“If there’s anything I realised, it was how unnecessary a new car was at that time, as our old car was still running perfectly fine,” he contemplated. While he no longer drives the new car that he bought years ago on impulse, he has since been more mindful of where he channels his bonuses. “These few years I just put it into a retirement savings account.”

Check out our guide on owning a car in Singapore.


5. Getting only minimal insurance coverage to “pay less”


medical insurance coverage

We all meme on our insurance agent friends who just want to “catch up.” But for Peng Leong and Peggy, they wished that they had a friend who reached out to sell them a more comprehensive medical insurance plan when they were younger. The parents of three are currently in their 60s, and the costs of old age are starting to add up. 

Their current insurance policy doesn’t fully cover the hospital visits and medical appointments, and they only realised this once they had to start seeing specialists for their health issues. That’s on top of the fact that insurance premiums are higher for older folks, leading to Peng Leong and Peggy’s hesitation on getting more thorough coverage.

“We realised that just getting insurance is not enough, it’s about making sure the coverage is solid so you don’t have to pay too much in cash, too,” Peng Leong said. “It’s only in times of need like hospitalisation that you realise what you lack in insurance coverage. But it might be too late by then,” Peggy added.

P.S. Here are some good questions to ask your insurance agent before deciding on an insurance policy.


6. Living paycheck to paycheck


savings

Not having any savings hits very differently when you’re 15 compared to when you’re 65. As a teenager, it’s easy to ask daddy and mummy for some extra pocket money. But when you’re well into your 50s and 60s, this complacency can extend your retirement by a few years.  

Something that 63-year-old Jay Ng constantly tells her only daughter is to always remember to start saving for her retirement early. “I get heart pain just thinking of all the money I spent at the casino and mobile games,” she said, adding that she just wishes her 26-year-old daughter Lily would stop splurging on new K-pop merch.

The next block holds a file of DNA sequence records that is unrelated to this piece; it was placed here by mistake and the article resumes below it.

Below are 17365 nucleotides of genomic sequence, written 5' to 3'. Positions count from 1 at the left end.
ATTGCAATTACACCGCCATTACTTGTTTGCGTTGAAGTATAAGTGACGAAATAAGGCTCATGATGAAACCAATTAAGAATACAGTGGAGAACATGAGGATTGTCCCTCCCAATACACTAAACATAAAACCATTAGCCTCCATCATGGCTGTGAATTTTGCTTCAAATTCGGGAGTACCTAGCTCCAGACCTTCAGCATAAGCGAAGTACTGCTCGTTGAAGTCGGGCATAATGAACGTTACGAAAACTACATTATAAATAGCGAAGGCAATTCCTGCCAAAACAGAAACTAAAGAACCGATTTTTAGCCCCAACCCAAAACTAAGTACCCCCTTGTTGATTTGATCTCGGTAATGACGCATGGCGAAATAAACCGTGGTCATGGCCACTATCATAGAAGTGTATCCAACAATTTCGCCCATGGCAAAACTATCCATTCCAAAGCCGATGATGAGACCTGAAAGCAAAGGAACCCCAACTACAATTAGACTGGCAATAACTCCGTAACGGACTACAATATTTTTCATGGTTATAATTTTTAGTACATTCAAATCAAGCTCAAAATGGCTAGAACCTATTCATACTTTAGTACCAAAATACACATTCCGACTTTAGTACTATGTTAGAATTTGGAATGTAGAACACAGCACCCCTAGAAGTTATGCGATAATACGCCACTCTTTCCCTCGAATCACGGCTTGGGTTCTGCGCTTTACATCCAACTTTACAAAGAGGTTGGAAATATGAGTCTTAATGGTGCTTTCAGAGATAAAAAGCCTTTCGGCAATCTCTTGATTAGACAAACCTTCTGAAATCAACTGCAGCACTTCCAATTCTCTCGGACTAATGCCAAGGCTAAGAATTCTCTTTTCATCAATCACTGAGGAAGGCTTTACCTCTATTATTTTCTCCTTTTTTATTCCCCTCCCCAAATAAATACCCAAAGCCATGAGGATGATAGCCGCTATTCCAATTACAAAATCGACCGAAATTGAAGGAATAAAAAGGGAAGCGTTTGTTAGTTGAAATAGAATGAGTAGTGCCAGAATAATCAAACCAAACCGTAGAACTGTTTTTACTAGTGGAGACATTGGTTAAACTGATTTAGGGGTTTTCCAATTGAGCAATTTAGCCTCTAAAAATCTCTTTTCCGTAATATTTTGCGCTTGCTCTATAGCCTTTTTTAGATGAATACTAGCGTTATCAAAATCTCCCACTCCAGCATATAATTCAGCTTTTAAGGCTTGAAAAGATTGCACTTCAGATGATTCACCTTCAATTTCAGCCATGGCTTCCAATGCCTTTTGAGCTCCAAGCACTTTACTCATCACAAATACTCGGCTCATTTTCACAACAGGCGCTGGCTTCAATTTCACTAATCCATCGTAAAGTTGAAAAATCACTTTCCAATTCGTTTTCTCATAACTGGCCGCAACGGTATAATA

Now she jokes that Lily is her “retirement plan” thanks to her successful career, but Jay also acknowledges with hindsight that her squandering has landed her in this predicament. She has since started to be more conscious of her spending habits. “There’s no point regretting, only making sure that my daughter doesn’t make the same mistakes I did.”


Planning for retirement and avoiding finance mistakes


family planning finance mistakes

We all make mistakes, but some may have more dire repercussions when it comes to our golden years. As these baby boomers shared, these finance mistakes can be avoided when you take long-term planning into account. 

RetireSavvy, Singapore’s first flexible digital retirement product allows you to do just that. It allows you to adjust your plan whenever you want, to help you easily manage any changes later in life. Best of all, you’ll get instant approval upon application.

For fresh grads just starting their first jobs, all they have to contribute is $128.74/month* – a relatively affordable commitment. There’s also the flexibility to top-up your premium anytime after the first year, up until five years before your selected retirement age.

When applying for RetireSavvy, you can set the age of when you want to start receiving your money – this would be your preferred retirement age. You can always choose to defer the retirement age to a later date during the policy term if you’ve changed your mind. 

DBS RetireSavvy
Image adapted from: DBS

For example, you can retire at 70 instead of 55, and receive 20% of your retirement benefits as a lump sum pay-out, and get the remaining 80% as your monthly retirement income. 

In the event of an emergency, you can put your premium payment on hold without compromising on your plan. If said emergency is a retrenchment, there’ll also be some financial protection in the form of a lump sum payout so your retirement plans don’t go awry.

With these customisable options, saving for retirement can be a priority, whether you’re climbing the corporate ladder or just a little unsure of what the future holds.

Find out more about RetireSavvy by DBS and Manulife here

 


This post was brought to you by DBS.

*Based on Life Insured aged 30 years old and 10-year premium payment term.
Note: This advertisement has not been reviewed by the Monetary Authority of Singapore.